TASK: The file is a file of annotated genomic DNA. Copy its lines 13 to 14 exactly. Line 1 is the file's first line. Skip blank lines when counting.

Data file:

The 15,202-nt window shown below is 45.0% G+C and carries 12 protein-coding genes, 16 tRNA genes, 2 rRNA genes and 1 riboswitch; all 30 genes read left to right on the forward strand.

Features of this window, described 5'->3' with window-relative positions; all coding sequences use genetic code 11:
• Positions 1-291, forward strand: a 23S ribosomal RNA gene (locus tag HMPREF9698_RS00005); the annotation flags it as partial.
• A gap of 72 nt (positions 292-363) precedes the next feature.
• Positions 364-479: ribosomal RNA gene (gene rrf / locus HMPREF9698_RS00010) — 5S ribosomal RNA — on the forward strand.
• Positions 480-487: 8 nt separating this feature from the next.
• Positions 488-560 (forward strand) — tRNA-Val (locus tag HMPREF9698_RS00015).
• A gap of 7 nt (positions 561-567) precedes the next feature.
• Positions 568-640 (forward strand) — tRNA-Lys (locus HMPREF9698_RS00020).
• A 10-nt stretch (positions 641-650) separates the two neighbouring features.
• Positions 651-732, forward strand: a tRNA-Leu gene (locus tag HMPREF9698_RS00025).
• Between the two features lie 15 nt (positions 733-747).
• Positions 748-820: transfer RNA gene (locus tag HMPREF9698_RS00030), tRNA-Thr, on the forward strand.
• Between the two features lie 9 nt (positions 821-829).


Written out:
• Positions 748-820: transfer RNA gene (locus tag HMPREF9698_RS00030), tRNA-Thr, on the forward strand.
• Between the two features lie 9 nt (positions 821-829).